In just five weeks, approximately 1,300 Network of Executive Women members will make their way to Atlanta for NEW Leadership Summit, our biggest conference of the year and one of the largest professional women’s empowerment events in the U. S. This year, the theme is “By Design: Seeing, Making & Building a NEW Future.”
"What advice do you for a young woman who wants to be well positioned for a career — not just a job — in retail?"
"Women promoted to executive roles at my company seem to do little to sponsor other women. Why is that?"
Being intentional about what you want to accomplish is essential for anyone seeking leadership, but in my experience it can play out differently for women than for men.
We often hear of companies that talk the diversity and inclusion talk, but fail to walk the walk. Workplace change won’t happen if the people at the top are not "inclusionist” leaders who create cultures where people love to do their best work and customers love to do business.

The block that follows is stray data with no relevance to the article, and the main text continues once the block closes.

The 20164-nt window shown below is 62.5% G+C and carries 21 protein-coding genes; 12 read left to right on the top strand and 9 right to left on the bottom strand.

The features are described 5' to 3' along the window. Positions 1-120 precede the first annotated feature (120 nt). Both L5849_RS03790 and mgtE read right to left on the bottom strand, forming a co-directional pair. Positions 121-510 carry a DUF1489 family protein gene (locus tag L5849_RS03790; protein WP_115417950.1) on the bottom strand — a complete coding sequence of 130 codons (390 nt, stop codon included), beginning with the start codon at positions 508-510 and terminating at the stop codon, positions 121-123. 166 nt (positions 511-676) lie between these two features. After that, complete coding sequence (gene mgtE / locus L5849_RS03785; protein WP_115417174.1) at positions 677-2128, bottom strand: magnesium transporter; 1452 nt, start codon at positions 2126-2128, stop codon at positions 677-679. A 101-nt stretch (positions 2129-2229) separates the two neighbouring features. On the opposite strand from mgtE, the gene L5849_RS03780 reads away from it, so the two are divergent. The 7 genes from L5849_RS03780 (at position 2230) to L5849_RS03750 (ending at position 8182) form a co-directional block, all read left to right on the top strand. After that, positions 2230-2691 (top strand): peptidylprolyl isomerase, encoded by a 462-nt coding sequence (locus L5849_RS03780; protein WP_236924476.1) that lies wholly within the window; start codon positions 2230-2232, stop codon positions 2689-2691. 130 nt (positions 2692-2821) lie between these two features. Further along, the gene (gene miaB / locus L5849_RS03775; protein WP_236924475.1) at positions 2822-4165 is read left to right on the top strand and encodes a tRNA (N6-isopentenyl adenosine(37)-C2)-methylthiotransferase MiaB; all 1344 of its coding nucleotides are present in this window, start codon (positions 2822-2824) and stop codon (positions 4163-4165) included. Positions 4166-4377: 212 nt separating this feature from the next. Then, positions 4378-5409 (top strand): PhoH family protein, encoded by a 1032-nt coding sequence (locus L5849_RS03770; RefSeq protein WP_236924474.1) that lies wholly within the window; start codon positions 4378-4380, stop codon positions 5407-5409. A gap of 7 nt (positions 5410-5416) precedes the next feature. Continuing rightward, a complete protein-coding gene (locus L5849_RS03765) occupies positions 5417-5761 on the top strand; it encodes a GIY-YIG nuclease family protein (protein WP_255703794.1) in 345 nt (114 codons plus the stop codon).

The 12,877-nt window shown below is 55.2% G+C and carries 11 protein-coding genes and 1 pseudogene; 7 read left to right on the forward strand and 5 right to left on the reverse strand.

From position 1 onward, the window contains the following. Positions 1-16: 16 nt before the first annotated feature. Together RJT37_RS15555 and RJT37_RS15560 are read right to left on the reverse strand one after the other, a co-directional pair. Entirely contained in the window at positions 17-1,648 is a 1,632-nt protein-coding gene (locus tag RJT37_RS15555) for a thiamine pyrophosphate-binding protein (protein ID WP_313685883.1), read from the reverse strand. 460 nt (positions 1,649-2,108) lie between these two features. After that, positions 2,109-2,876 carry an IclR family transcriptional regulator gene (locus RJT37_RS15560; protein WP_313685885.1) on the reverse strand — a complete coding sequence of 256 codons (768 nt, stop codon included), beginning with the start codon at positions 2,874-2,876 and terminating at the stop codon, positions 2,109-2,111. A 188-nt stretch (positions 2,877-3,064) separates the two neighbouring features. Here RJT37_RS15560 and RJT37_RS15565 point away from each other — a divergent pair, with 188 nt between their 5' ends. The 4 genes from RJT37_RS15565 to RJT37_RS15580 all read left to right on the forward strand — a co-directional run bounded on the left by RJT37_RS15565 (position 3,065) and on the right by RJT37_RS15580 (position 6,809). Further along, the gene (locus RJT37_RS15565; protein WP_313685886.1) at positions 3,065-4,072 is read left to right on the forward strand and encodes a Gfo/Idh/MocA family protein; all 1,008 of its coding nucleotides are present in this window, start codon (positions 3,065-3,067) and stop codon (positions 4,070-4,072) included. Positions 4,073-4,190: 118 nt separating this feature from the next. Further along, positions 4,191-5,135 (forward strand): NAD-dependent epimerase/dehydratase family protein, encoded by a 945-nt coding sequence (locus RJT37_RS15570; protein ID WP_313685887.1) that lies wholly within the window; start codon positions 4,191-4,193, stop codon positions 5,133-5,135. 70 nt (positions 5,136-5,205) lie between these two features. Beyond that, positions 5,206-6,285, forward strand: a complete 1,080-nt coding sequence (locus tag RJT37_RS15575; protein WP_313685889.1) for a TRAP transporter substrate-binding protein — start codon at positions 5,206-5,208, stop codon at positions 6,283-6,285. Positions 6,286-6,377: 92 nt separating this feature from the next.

Have you ever wondered if playing the game of office politics is necessary to be successful?
I can’t wait for women of color to become, you know, women. Currently, we are very clear when we refer to non-white women.
"What can I do to improve my communication skills and present myself more confidently at work during brainstorming sessions and other meetings?"
Companies can grow dramatically and increase their market share when they bring together people who are different from each other and provide opportunities for them to share their varied experiences and bring their unique perspectives to problem solving and new product development.
Everyone’s heard about the concept of a glass ceiling that prevents more women from advancing to the highest levels of business and government.
As women advance their careers, a coveted promotion often brings with it the immediate challenge of leading a team of people who, until that moment, were peers. The challenge: acting and accepting yourself as "the boss” so that your colleagues will too, experts say.